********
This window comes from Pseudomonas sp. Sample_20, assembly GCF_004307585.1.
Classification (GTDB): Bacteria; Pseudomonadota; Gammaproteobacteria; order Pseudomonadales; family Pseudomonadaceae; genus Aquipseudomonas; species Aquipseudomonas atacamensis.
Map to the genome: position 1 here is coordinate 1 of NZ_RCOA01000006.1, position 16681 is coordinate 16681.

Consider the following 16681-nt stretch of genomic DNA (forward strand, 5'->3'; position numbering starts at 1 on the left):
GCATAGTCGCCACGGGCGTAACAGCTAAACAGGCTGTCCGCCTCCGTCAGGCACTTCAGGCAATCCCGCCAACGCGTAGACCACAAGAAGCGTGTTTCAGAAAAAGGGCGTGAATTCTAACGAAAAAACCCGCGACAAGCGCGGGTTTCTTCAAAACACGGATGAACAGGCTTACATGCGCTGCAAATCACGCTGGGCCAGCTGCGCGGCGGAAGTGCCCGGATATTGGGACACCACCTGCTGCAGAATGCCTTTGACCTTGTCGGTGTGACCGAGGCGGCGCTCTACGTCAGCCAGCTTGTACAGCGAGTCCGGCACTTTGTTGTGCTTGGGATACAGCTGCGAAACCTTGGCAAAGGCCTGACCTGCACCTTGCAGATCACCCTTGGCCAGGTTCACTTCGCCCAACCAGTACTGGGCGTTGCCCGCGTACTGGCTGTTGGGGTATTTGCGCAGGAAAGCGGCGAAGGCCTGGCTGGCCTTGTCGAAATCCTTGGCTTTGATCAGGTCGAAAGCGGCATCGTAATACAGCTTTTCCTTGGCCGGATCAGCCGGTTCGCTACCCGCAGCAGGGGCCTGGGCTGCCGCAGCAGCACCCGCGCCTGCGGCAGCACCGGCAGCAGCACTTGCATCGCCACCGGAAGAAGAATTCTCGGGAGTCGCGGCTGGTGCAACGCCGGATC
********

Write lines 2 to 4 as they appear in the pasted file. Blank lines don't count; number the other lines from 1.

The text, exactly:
Classification (GTDB): Bacteria; Pseudomonadota; Gammaproteobacteria; order Pseudomonadales; family Pseudomonadaceae; genus Aquipseudomonas; species Aquipseudomonas atacamensis.
Map to the genome: position 1 here is coordinate 1 of NZ_RCOA01000006.1, position 16681 is coordinate 16681.

Consider the following 16681-nt stretch of genomic DNA (forward strand, 5'->3'; position numbering starts at 1 on the left):